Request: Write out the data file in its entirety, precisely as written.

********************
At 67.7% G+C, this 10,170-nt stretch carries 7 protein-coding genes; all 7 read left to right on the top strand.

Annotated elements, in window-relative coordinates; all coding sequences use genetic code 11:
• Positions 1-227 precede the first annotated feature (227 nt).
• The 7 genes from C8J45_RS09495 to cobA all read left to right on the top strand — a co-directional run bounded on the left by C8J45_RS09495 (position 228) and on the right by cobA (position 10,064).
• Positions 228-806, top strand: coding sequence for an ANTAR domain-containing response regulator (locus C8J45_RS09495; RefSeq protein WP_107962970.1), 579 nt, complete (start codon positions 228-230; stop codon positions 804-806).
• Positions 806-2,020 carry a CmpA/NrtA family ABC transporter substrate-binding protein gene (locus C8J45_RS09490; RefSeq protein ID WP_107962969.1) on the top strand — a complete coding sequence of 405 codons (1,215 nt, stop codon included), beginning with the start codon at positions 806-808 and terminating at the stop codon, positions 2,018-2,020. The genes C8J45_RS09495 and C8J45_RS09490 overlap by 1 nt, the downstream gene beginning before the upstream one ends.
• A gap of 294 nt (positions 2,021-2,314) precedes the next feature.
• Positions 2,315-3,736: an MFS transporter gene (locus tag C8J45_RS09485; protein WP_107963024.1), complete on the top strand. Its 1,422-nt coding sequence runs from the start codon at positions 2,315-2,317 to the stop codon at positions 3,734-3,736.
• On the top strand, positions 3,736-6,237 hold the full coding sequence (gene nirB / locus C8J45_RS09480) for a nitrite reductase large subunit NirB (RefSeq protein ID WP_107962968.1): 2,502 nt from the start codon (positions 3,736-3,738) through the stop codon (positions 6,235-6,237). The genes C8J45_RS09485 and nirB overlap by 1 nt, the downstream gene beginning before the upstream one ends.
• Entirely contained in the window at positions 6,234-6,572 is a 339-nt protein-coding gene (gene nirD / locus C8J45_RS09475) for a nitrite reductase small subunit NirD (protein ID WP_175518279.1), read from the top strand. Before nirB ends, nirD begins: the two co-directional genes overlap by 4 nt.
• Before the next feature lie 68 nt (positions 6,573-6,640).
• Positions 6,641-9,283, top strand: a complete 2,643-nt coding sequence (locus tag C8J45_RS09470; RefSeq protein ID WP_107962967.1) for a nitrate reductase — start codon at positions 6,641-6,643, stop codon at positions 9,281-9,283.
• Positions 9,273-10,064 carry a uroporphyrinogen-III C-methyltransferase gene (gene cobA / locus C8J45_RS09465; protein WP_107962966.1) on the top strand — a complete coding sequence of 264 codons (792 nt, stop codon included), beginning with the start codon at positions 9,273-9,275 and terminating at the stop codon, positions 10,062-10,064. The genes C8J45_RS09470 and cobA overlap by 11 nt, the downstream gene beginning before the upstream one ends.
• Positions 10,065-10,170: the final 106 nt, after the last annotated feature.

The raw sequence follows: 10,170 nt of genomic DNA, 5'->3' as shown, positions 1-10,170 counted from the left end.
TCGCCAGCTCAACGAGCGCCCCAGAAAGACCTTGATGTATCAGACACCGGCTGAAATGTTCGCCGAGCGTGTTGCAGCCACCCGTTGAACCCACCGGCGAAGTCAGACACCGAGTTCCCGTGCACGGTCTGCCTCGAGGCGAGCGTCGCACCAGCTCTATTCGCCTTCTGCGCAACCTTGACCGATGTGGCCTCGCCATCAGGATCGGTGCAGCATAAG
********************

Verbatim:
At 67.7% G+C, this 10,170-nt stretch carries 7 protein-coding genes; all 7 read left to right on the top strand.

Annotated elements, in window-relative coordinates; all coding sequences use genetic code 11:
• Positions 1-227 precede the first annotated feature (227 nt).
• The 7 genes from C8J45_RS09495 to cobA all read left to right on the top strand — a co-directional run bounded on the left by C8J45_RS09495 (position 228) and on the right by cobA (position 10,064).
• Positions 228-806, top strand: coding sequence for an ANTAR domain-containing response regulator (locus C8J45_RS09495; RefSeq protein WP_107962970.1), 579 nt, complete (start codon positions 228-230; stop codon positions 804-806).
• Positions 806-2,020 carry a CmpA/NrtA family ABC transporter substrate-binding protein gene (locus C8J45_RS09490; RefSeq protein ID WP_107962969.1) on the top strand — a complete coding sequence of 405 codons (1,215 nt, stop codon included), beginning with the start codon at positions 806-808 and terminating at the stop codon, positions 2,018-2,020. The genes C8J45_RS09495 and C8J45_RS09490 overlap by 1 nt, the downstream gene beginning before the upstream one ends.
• A gap of 294 nt (positions 2,021-2,314) precedes the next feature.
• Positions 2,315-3,736: an MFS transporter gene (locus tag C8J45_RS09485; protein WP_107963024.1), complete on the top strand. Its 1,422-nt coding sequence runs from the start codon at positions 2,315-2,317 to the stop codon at positions 3,734-3,736.
• On the top strand, positions 3,736-6,237 hold the full coding sequence (gene nirB / locus C8J45_RS09480) for a nitrite reductase large subunit NirB (RefSeq protein ID WP_107962968.1): 2,502 nt from the start codon (positions 3,736-3,738) through the stop codon (positions 6,235-6,237). The genes C8J45_RS09485 and nirB overlap by 1 nt, the downstream gene beginning before the upstream one ends.
• Entirely contained in the window at positions 6,234-6,572 is a 339-nt protein-coding gene (gene nirD / locus C8J45_RS09475) for a nitrite reductase small subunit NirD (protein ID WP_175518279.1), read from the top strand. Before nirB ends, nirD begins: the two co-directional genes overlap by 4 nt.
• Before the next feature lie 68 nt (positions 6,573-6,640).
• Positions 6,641-9,283, top strand: a complete 2,643-nt coding sequence (locus tag C8J45_RS09470; RefSeq protein ID WP_107962967.1) for a nitrate reductase — start codon at positions 6,641-6,643, stop codon at positions 9,281-9,283.
• Positions 9,273-10,064 carry a uroporphyrinogen-III C-methyltransferase gene (gene cobA / locus C8J45_RS09465; protein WP_107962966.1) on the top strand — a complete coding sequence of 264 codons (792 nt, stop codon included), beginning with the start codon at positions 9,273-9,275 and terminating at the stop codon, positions 10,062-10,064. The genes C8J45_RS09470 and cobA overlap by 11 nt, the downstream gene beginning before the upstream one ends.
• Positions 10,065-10,170: the final 106 nt, after the last annotated feature.

The raw sequence follows: 10,170 nt of genomic DNA, 5'->3' as shown, positions 1-10,170 counted from the left end.
TCGCCAGCTCAACGAGCGCCCCAGAAAGACCTTGATGTATCAGACACCGGCTGAAATGTTCGCCGAGCGTGTTGCAGCCACCCGTTGAACCCACCGGCGAAGTCAGACACCGAGTTCCCGTGCACGGTCTGCCTCGAGGCGAGCGTCGCACCAGCTCTATTCGCCTTCTGCGCAACCTTGACCGATGTGGCCTCGCCATCAGGATCGGTGCAGCATAAG